After all, as he said to Japankyo, “people used to use the most advanced technologies available to them at the time in order to ornament temples with gold leaf,” so why not harness today’s technology to evoke the Buddhist “world of light” as well? And in any case, ecstatic sensory experiences are nothing new in the realm of faith, though ecstatic sensory experiences of Gyōsen Asakura’s kind do cost money to put together. And so he, in the way of most religious projects the world over, has asked for donations to fund them, using not a bowl but the crowdfunding site Readyfor. Judging by 383,000 yen (more than $3300 U.S. dollars) he’s already raised, quite a few techno-heads have seen the light.

via Electronic Beats

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Based in Seoul, Colin Marshall writes and broadcasts on cities and culture. He’s at work on a book about Los Angeles, A Los Angeles Primer, the video series The City in Cinema, the crowdfunded journalism project Where Is the City of the Future?, and the Los Angeles Review of Books’ Korea Blog. Follow him on Twitter at @colinmarshall or on Facebook.

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Rufus Harley, the First Jazz Musician to Make the Bagpipes His Main Instrument, Performs on I’ve Got a Secret (1966)

in Jazz, Music, Television | February 17th, 2017

Musician Rufus Harley did the people of Scotland a great favor when he took up the bagpipes. Like the Loch Ness Monster and haggis, outside its country of origin, the national instrument has evolved into a hackneyed punchline.

What better, more unexpected ambassador for its expanded possibilities than a certified American jazz cat?

He certainly stumped the all-white celebrity panel when he appeared on Steve Allen’s popular TV game show, “I’ve Got a Secret” in 1966.



Politician and former Miss America Bess Myerson’s opening question feels a bit impolitic from a 50 year remove:

Is it how well you play it that’s unusual?

“Yes, definitely,” Harley agrees.

Having quickly sussed out that the instrument in question is a woodwind, the panel cycles through a list of candidates – flute?

Oboe?

Clarinet?

No?

A…sweet potato?

Once they start batting around saxophones, Allen issues a brisk corrective:

He wouldn’t be here tonight if he, you know, just played the saxophone and that was his secret because that wouldn’t be too good a secret.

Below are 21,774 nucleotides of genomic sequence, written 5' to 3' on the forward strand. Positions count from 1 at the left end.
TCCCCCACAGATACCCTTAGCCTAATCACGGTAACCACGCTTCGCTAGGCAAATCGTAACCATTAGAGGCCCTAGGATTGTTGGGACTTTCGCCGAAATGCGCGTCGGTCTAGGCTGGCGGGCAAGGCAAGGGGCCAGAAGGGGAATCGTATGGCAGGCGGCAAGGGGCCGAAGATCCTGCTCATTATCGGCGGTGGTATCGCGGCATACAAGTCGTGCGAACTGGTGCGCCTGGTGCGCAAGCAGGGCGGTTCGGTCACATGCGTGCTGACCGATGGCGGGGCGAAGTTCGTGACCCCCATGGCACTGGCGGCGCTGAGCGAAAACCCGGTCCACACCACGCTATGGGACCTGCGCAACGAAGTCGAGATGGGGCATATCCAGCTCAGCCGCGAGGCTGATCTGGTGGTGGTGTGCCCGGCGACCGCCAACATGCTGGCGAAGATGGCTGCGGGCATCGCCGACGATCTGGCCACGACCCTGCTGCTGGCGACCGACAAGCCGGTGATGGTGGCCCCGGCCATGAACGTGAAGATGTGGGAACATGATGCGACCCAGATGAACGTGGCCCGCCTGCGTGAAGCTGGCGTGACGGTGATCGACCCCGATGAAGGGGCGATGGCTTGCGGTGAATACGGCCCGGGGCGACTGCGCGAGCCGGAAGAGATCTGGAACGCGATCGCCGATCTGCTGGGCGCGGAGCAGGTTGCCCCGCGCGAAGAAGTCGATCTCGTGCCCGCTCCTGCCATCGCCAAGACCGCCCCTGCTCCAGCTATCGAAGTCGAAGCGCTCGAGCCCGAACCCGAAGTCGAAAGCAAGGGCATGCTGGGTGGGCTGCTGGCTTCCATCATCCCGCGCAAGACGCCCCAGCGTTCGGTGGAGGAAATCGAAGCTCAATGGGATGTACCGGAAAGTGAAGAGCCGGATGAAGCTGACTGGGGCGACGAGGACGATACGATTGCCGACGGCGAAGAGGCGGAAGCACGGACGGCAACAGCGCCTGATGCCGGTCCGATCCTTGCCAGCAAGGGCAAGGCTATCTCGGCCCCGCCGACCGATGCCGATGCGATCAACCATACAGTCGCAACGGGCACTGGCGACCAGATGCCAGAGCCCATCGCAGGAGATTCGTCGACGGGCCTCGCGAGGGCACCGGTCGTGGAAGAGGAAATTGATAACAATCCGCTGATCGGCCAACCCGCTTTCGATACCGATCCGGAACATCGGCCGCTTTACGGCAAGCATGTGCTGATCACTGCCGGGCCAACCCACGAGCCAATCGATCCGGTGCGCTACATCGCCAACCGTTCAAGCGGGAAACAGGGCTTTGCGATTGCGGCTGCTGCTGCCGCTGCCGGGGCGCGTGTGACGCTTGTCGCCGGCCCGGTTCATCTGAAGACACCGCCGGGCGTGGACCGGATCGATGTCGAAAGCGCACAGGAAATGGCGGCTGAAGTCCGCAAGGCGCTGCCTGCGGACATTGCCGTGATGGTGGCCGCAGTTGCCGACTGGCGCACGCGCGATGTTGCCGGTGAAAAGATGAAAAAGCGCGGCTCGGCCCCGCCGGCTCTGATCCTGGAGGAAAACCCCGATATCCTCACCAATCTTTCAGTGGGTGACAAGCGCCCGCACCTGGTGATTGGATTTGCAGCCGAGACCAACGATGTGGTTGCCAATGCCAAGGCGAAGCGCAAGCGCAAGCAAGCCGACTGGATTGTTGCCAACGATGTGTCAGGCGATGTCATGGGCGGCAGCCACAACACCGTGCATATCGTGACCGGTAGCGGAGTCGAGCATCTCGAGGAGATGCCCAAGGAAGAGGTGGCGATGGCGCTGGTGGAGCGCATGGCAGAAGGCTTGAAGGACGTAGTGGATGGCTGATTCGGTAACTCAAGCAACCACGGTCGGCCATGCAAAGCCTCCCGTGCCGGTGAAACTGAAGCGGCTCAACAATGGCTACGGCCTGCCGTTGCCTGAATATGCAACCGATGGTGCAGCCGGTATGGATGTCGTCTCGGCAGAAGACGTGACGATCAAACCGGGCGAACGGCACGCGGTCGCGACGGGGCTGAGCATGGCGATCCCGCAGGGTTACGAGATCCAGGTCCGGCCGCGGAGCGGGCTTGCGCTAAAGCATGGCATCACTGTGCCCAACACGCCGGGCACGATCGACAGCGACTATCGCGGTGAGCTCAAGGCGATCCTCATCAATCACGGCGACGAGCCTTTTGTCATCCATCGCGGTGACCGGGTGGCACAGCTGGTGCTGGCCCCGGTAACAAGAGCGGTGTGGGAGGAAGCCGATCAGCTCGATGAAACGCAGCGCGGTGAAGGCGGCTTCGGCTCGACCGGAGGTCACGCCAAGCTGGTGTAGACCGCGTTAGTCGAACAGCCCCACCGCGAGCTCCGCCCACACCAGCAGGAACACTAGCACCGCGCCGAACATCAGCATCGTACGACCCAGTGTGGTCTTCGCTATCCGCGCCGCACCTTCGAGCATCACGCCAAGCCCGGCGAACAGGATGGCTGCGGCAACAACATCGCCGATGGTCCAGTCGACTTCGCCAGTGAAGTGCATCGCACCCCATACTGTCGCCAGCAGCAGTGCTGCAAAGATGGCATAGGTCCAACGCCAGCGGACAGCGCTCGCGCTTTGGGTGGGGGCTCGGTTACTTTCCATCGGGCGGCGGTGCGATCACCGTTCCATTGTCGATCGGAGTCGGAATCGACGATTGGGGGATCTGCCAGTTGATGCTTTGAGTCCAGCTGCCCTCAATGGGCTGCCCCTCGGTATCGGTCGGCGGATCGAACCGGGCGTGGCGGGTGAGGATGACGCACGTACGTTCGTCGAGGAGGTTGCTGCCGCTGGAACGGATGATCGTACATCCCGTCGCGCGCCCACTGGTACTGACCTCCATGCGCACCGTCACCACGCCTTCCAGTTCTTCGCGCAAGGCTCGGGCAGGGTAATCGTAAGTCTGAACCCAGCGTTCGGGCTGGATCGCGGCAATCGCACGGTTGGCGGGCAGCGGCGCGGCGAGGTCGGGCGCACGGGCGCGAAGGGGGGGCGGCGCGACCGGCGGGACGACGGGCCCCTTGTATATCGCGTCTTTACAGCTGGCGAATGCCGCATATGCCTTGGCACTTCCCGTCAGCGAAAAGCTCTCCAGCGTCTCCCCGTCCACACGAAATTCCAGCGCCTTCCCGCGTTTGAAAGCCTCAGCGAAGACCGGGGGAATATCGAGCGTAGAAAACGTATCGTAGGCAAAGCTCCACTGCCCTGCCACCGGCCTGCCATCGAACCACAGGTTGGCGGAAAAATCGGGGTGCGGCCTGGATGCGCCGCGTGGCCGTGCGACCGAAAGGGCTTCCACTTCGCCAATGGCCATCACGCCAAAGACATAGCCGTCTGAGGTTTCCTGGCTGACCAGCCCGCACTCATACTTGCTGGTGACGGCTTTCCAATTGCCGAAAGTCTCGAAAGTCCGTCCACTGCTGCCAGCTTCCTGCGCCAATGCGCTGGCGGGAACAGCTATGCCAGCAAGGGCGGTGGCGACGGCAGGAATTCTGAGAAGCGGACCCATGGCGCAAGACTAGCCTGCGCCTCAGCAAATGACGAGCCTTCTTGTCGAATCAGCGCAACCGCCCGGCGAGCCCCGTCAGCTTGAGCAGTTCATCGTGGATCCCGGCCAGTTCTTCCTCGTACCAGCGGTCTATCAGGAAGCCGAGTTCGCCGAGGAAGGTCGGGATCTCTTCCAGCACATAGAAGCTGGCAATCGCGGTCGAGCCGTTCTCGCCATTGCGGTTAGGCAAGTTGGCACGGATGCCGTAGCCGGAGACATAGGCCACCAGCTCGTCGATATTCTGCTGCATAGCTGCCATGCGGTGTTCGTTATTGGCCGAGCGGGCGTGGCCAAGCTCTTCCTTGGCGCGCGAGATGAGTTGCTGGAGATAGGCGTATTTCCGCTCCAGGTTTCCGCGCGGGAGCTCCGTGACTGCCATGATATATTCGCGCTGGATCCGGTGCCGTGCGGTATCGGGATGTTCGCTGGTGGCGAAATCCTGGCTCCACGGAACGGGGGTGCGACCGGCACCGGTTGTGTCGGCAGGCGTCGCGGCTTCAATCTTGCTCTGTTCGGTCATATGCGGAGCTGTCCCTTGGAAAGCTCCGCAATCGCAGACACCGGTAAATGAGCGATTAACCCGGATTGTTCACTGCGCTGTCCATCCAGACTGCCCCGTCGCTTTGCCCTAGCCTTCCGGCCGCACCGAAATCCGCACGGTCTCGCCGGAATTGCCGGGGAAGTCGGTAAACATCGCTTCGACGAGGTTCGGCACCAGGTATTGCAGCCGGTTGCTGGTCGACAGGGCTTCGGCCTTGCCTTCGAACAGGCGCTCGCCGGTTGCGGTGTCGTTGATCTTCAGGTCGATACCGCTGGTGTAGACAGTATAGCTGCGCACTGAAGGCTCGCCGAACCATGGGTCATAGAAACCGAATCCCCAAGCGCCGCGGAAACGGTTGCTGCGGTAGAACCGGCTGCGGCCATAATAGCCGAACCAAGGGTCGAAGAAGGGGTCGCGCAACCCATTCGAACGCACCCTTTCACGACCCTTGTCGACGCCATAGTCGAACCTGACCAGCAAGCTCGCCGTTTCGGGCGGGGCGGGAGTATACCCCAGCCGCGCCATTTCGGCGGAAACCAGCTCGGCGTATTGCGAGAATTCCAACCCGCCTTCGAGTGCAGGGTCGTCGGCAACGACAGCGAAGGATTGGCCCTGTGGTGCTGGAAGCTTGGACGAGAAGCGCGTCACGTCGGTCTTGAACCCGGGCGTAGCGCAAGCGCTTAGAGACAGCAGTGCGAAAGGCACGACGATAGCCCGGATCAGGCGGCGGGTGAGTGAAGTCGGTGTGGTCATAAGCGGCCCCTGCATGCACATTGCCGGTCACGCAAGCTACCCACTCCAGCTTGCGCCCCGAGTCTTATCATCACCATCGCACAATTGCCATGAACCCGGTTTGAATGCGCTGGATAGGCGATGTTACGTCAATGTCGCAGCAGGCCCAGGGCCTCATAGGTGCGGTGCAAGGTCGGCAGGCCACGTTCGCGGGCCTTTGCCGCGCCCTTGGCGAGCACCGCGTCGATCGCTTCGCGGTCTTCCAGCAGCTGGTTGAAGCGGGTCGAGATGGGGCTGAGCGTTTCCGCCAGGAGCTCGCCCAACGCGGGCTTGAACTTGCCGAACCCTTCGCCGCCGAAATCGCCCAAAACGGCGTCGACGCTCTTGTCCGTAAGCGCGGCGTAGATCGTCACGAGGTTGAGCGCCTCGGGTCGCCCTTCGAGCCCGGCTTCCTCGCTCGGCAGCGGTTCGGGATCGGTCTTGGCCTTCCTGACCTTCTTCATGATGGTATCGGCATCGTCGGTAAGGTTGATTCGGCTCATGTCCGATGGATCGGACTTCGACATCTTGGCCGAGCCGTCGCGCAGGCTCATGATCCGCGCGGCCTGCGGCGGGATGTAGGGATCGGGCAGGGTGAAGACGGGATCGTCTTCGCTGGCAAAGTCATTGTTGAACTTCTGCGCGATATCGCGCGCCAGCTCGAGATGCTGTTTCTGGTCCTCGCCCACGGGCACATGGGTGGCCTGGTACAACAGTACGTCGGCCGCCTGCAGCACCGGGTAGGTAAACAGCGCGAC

Point taken.

Something tells me a white guy in a suit and a tie would have elicited less wonder from the panel upon the revelation that the instrument they failed to guess was the bagpipes.

On the other hand, here is a person of color commanding attention and respect on national television in 1966, two days after the Black Panther Party was officially founded.

Harley had had professional training in the saxophone, oboe, trumpet and flute, but as a bagpiper he was self-taught. As the comments on the video above demonstrate, his unorthodox handling of the instrument continues to confound more traditional pipers. No matter. The sounds he coaxed out of that thing are unlike anything you’re likely to hear on the bonny, bonny banks of Loch Lomond.

At the end of the segment, Harley joined his back up musicians onstage for a live, Latin-inflected cover of “Feeling Good.”

Spotify listeners can enjoy more of Harley’s distinctive piping here.

And just for fun, check out this list of bagpipe terms.There’s more to this instrument than its association with Groundskeeper Willy might suggest.

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Ayun Halliday is an author, illustrator, and theater maker whose latest play, Zamboni Godot, is opening in New York City on March 2. Follow her @AyunHalliday.

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Pasta for War: The Award-Winning Animation That Satirizes 1930s Propaganda Films & Features Marching Rigatoni

in Animation | February 17th, 2017

From art director Zach Schläppi comes Pasta for War, an animation that satirizes propaganda newsreels from the 1930s. The plot is simple:

It begins with fresh pasta marching towards the podium. There, the Great Dictator orates. A young recruit envisions formations of dive bombing bow-ties flying above columns of ravioli tanks, while he wades through marinara sauce to battle against utensils at the bottom of the sink. The realisation that he may die ends his fantasy, but his comrades march ever forward, to their impending doom – a towering pot of boiling water.

As Jon Hofferman notes at Animation World Network, Schläppi does a pretty fine job of “re-creating the look and feel of 1930s-era wartime filmmaking, using sepia tones, triumphalist camera angles and slightly stilted editing and narration to good advantage.” Created in 2000, Pasta for War was screened at various animation film festivals and took home a few awards. Hope you enjoy.

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The First Known Footage of Marcel Proust Discovered: Watch It Online

in Literature | February 16th, 2017

Ladies and gentlemen, we present the first known footage of the French author Marcel Proust.

Announced by Professor Jean-Pierre Sirois-Trahan in the latest edition of the French journal, Revue d’études proustiennes, the footage was recorded on November 14, 1904 (nine years before Proust published the first volume in his classic work, À la recherche du temps perdu/Remembrance of Things Past). And it shows Proust descending a stairway at the wedding of his close friend, Armand de Guiche. Look for him at the 37 second mark. He’s dressed less formally (in grey, not black) than the aristocrats joining him at the celebration. I’ve added a close up picture below.

Follow Open Culture on Facebook, Twitter, Instagram, Google Plus, and Flipboard and share intelligent media with your friends. Or better yet, sign up for our daily email and get a daily dose of Open Culture in your inbox. And if you want to make sure that our posts definitely appear in your Facebook newsfeed, just follow these simple steps.

via Le Journal de Montreal